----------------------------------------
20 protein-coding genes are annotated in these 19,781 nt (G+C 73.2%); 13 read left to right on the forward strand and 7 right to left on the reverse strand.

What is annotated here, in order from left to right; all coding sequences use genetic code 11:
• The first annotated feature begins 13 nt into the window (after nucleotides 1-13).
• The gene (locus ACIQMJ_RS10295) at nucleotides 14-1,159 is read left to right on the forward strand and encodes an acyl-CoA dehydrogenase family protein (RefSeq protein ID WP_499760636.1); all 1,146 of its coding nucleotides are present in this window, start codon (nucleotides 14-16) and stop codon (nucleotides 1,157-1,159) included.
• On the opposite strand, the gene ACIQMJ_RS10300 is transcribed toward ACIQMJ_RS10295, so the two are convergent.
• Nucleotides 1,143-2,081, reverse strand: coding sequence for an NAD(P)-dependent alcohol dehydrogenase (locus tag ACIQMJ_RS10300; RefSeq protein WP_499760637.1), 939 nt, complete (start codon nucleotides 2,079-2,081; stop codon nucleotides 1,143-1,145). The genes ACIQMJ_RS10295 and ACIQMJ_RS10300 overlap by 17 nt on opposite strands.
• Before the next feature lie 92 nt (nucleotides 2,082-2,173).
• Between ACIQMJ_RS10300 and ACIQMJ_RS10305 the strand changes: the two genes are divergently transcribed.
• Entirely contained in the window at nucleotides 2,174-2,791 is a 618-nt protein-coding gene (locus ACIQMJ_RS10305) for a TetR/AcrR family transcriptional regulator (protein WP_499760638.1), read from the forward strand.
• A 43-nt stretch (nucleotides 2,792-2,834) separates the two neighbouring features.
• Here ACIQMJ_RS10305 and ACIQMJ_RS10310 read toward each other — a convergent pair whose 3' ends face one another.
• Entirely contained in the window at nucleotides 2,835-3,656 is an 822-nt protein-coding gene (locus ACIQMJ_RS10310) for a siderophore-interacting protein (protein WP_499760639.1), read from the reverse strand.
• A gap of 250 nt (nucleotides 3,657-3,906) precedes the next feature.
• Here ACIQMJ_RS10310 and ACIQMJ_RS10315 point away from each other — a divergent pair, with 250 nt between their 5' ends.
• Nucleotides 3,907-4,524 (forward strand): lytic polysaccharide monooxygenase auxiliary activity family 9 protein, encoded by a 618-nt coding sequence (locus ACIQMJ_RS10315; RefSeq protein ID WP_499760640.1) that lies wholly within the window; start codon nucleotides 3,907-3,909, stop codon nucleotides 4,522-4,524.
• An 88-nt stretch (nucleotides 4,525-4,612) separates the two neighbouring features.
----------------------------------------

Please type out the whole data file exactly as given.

20 protein-coding genes are annotated in these 19,781 nt (G+C 73.2%); 13 read left to right on the forward strand and 7 right to left on the reverse strand.

What is annotated here, in order from left to right; all coding sequences use genetic code 11:
• The first annotated feature begins 13 nt into the window (after nucleotides 1-13).
• The gene (locus ACIQMJ_RS10295) at nucleotides 14-1,159 is read left to right on the forward strand and encodes an acyl-CoA dehydrogenase family protein (RefSeq protein ID WP_499760636.1); all 1,146 of its coding nucleotides are present in this window, start codon (nucleotides 14-16) and stop codon (nucleotides 1,157-1,159) included.
• On the opposite strand, the gene ACIQMJ_RS10300 is transcribed toward ACIQMJ_RS10295, so the two are convergent.
• Nucleotides 1,143-2,081, reverse strand: coding sequence for an NAD(P)-dependent alcohol dehydrogenase (locus tag ACIQMJ_RS10300; RefSeq protein WP_499760637.1), 939 nt, complete (start codon nucleotides 2,079-2,081; stop codon nucleotides 1,143-1,145). The genes ACIQMJ_RS10295 and ACIQMJ_RS10300 overlap by 17 nt on opposite strands.
• Before the next feature lie 92 nt (nucleotides 2,082-2,173).
• Between ACIQMJ_RS10300 and ACIQMJ_RS10305 the strand changes: the two genes are divergently transcribed.
• Entirely contained in the window at nucleotides 2,174-2,791 is a 618-nt protein-coding gene (locus ACIQMJ_RS10305) for a TetR/AcrR family transcriptional regulator (protein WP_499760638.1), read from the forward strand.
• A 43-nt stretch (nucleotides 2,792-2,834) separates the two neighbouring features.
• Here ACIQMJ_RS10305 and ACIQMJ_RS10310 read toward each other — a convergent pair whose 3' ends face one another.
• Entirely contained in the window at nucleotides 2,835-3,656 is an 822-nt protein-coding gene (locus ACIQMJ_RS10310) for a siderophore-interacting protein (protein WP_499760639.1), read from the reverse strand.
• A gap of 250 nt (nucleotides 3,657-3,906) precedes the next feature.
• Here ACIQMJ_RS10310 and ACIQMJ_RS10315 point away from each other — a divergent pair, with 250 nt between their 5' ends.
• Nucleotides 3,907-4,524 (forward strand): lytic polysaccharide monooxygenase auxiliary activity family 9 protein, encoded by a 618-nt coding sequence (locus ACIQMJ_RS10315; RefSeq protein ID WP_499760640.1) that lies wholly within the window; start codon nucleotides 3,907-3,909, stop codon nucleotides 4,522-4,524.
• An 88-nt stretch (nucleotides 4,525-4,612) separates the two neighbouring features.